All right — ready to bring all of your email over to your shiny new smartphone? That migration will range from “ridiculously simple” to “relatively hassle-free,” depending on the specifics of your setup.
Choose your own adventure:
If you’re currently using Gmail: There’s nothing to do; just make sure you sign into your Android device with the same Google account associated with your Gmail address, and all your mail will automatically appear in the Android Gmail app and be waiting for you. If you have more than one Gmail address and want to be able to access them all on the phone, open the Gmail app’s settings and look for the “Add account” option, then follow the steps to add any additional Google accounts into the mix.
If you’re currently using a webmail provider like Outlook.com, Hotmail, or Yahoo: Add the account into the Gmail app on your new phone, using the same steps described above but selecting the appropriate account option on the “Add account” screen.
If you’re currently using Apple Mail: Once again, just add the account into the Gmail app on your Android phone using the “Other” option. If the app doesn’t immediately accept your credentials, you might have to do a bit of extra manual setup: After typing in your email address, select “Personal (IMAP)” — then put in the various mail server settings provided on Apple’s support site.
If you’re currently using Exchange: Same basic deal, but select the option for “Exchange and Office 365” in the “Add account” section of the Gmail app’s settings. The app will walk you through the rest of the setup procedure. Of course, you can also opt to use Microsoft’s official Outlook Android app if you’re accustomed to that program and want a consistent experience.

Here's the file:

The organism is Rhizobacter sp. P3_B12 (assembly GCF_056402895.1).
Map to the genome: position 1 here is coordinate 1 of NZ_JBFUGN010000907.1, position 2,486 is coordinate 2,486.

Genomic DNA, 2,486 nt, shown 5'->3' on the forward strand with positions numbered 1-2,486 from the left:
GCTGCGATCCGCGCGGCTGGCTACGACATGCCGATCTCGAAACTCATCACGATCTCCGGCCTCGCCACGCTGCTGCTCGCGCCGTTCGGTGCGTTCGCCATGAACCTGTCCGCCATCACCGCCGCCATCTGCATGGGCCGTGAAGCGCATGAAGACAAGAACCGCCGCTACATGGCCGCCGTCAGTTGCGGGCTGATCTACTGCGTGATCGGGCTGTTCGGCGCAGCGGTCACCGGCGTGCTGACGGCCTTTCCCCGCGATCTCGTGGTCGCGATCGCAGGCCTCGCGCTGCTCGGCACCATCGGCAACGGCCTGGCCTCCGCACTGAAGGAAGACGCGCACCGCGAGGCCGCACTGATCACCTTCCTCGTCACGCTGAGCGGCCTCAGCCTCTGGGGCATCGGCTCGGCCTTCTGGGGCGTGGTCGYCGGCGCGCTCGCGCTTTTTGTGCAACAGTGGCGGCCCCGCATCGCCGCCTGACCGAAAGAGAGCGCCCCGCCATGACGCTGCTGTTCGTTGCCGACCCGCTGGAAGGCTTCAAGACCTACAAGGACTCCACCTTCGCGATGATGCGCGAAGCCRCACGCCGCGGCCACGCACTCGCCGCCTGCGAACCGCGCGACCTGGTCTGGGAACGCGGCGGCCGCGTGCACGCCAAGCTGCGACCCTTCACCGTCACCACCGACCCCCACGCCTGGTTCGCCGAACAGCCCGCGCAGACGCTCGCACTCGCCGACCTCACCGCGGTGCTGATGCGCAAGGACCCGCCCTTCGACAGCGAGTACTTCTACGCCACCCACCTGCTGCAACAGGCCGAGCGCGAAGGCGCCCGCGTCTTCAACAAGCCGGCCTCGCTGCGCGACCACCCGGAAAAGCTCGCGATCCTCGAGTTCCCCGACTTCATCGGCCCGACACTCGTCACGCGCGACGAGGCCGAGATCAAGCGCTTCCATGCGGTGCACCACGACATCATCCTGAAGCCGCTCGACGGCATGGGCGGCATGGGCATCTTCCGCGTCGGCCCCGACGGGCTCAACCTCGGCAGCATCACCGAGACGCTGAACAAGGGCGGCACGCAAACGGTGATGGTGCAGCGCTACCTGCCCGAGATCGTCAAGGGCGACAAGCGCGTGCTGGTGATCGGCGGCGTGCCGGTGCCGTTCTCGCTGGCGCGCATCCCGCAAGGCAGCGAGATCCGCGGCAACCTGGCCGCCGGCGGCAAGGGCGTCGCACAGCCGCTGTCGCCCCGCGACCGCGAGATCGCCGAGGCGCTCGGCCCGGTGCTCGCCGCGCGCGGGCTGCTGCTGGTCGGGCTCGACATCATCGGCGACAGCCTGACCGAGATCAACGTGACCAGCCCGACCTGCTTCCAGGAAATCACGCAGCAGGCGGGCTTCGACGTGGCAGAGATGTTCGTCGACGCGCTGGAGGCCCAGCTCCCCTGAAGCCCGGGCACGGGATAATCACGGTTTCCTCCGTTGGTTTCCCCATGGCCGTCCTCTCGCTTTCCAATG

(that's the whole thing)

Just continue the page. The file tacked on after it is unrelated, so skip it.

One final option to consider: If you’re using any of the aforementioned non-Gmail account types and want to ditch your old address and move entirely into Gmail, you can import all of your old account’s email into Gmail by following the steps on this Google support page. You may also want to instruct your old mail service to forward all new messages to your Gmail address so you don’t miss any important missives from people who haven’t yet learned about your move.
Not surprisingly, Apple’s iMessage system doesn’t play nicely with non-Apple platforms. (See: the squabble over Android to iPhone texting.) But that doesn’t mean it’s impossible to leave; you just have to take the right set of steps to avoid missing-message misery.
First, go into Settings on your iPhone, tap “Messages,” and then toggle “iMessage” to off. While you’re in Settings, you’ll probably want to look for the “FaceTime” option and toggle it to off, too, since you presumably won’t be active on that platform anymore.
Second, open Apple’s “Deregister iMessage” web page and scroll down to the section labeled “No longer have your iPhone?” Put in your phone number, click the link to send a confirmation code, and then type the confirmation code you receive into the page.
Both of these steps are critical; if you don’t complete them, Apple will likely intercept at least some of your incoming text messages, and you’ll never even know you missed ’em.